9. Meat Loaf says:

    CC’s last two starts prove to me that he is easily one of the top 5 pitchers in baseball. Even with OK stuff he still limits the scoring. I don’t know what other pitchers can realistically do that regularly. I’m not saying that pitching like crap is okay, but in two consecutive starts with a lack of command he still kept his team in the game.

  10. bexy on another computer says:

    the Yankees have won one April series in Fenway in the last 35 years, and it was last year. That is kind of insane.

  11. Jenny says:

    I hate to see people blame Girardi for this loss. There are times to dump on Girardi, but tonight.

    This is one of those games when the other side had better pitching. I mean is it Girardi’s fault the team only got 2 hits?

    • Wil Nieves Number 1 Fan says:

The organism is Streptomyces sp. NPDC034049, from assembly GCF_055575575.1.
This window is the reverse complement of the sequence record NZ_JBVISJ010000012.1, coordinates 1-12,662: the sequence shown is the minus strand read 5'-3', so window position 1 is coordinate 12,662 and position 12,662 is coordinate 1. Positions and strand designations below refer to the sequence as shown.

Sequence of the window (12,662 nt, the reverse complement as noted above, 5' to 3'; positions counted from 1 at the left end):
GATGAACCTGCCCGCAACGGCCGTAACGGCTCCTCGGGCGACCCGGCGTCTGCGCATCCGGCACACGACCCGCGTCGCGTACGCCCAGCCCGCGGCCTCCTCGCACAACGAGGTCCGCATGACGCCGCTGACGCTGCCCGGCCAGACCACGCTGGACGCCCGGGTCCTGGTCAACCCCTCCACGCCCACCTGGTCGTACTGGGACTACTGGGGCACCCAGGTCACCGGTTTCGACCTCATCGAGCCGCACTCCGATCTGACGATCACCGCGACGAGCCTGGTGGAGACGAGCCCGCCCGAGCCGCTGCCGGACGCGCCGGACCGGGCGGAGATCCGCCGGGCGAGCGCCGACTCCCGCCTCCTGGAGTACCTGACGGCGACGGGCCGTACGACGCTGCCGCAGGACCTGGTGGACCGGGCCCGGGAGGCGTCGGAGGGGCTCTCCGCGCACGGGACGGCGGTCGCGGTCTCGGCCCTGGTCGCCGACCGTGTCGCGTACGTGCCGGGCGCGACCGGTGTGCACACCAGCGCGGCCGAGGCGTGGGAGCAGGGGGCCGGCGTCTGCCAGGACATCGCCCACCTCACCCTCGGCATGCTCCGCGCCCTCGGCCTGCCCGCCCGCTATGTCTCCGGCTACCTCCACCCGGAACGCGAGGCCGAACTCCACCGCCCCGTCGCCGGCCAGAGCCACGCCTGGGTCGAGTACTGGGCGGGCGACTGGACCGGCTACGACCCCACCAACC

Yeah, I saw some Girardi blaming last night. I don’t understand how this loss could possibly be blamed on Girardi.

  12. Jerome S. says:

    Last year:
    “ZOMG Brett Gardner’s a tank!”
    “Get this utility player out of the lineup”.


    • Riddering says:

      Nine games is all we need to know that Gardner is a shame to the Yankees’ lineup.

    • dave says:

      AMEN Jerome. This little leaguer is exactly that! All the know it alls on this site said I was crazy when I said he would hit in the .230′s this year.

      You make him hit the ball and this is what you get. He does not have the offensive ability to be an everyday player.

      He is a great pinch runner and defensive replacement. THAT IS IT and anyone who thinks different is just plain blind or ignorant.